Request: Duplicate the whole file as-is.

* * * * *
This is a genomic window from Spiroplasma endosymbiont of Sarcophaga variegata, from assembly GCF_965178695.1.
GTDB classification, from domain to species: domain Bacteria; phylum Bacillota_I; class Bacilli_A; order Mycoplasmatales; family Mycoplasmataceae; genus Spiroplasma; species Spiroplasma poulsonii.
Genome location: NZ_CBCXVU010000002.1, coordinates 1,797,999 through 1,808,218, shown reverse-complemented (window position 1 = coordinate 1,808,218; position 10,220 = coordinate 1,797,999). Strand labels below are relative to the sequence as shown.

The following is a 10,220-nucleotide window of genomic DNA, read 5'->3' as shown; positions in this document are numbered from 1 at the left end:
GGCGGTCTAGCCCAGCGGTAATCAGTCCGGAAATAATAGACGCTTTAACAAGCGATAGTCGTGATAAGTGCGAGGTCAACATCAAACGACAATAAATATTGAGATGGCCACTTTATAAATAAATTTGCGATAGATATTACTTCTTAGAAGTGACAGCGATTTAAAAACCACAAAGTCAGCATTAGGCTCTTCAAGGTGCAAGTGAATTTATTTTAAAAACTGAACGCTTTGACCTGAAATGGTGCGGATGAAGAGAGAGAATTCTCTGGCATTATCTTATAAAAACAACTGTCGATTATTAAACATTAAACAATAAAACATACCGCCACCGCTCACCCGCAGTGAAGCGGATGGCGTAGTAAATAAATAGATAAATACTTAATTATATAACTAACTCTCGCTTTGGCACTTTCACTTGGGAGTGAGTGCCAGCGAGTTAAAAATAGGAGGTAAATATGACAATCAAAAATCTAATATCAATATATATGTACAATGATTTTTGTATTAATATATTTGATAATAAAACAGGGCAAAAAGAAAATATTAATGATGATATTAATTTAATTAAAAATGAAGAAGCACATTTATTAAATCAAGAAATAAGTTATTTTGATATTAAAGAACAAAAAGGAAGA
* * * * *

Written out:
This is a genomic window from Spiroplasma endosymbiont of Sarcophaga variegata, from assembly GCF_965178695.1.
GTDB classification, from domain to species: domain Bacteria; phylum Bacillota_I; class Bacilli_A; order Mycoplasmatales; family Mycoplasmataceae; genus Spiroplasma; species Spiroplasma poulsonii.
Genome location: NZ_CBCXVU010000002.1, coordinates 1,797,999 through 1,808,218, shown reverse-complemented (window position 1 = coordinate 1,808,218; position 10,220 = coordinate 1,797,999). Strand labels below are relative to the sequence as shown.

The following is a 10,220-nucleotide window of genomic DNA, read 5'->3' as shown; positions in this document are numbered from 1 at the left end:
GGCGGTCTAGCCCAGCGGTAATCAGTCCGGAAATAATAGACGCTTTAACAAGCGATAGTCGTGATAAGTGCGAGGTCAACATCAAACGACAATAAATATTGAGATGGCCACTTTATAAATAAATTTGCGATAGATATTACTTCTTAGAAGTGACAGCGATTTAAAAACCACAAAGTCAGCATTAGGCTCTTCAAGGTGCAAGTGAATTTATTTTAAAAACTGAACGCTTTGACCTGAAATGGTGCGGATGAAGAGAGAGAATTCTCTGGCATTATCTTATAAAAACAACTGTCGATTATTAAACATTAAACAATAAAACATACCGCCACCGCTCACCCGCAGTGAAGCGGATGGCGTAGTAAATAAATAGATAAATACTTAATTATATAACTAACTCTCGCTTTGGCACTTTCACTTGGGAGTGAGTGCCAGCGAGTTAAAAATAGGAGGTAAATATGACAATCAAAAATCTAATATCAATATATATGTACAATGATTTTTGTATTAATATATTTGATAATAAAACAGGGCAAAAAGAAAATATTAATGATGATATTAATTTAATTAAAAATGAAGAAGCACATTTATTAAATCAAGAAATAAGTTATTTTGATATTAAAGAACAAAAAGGAAGA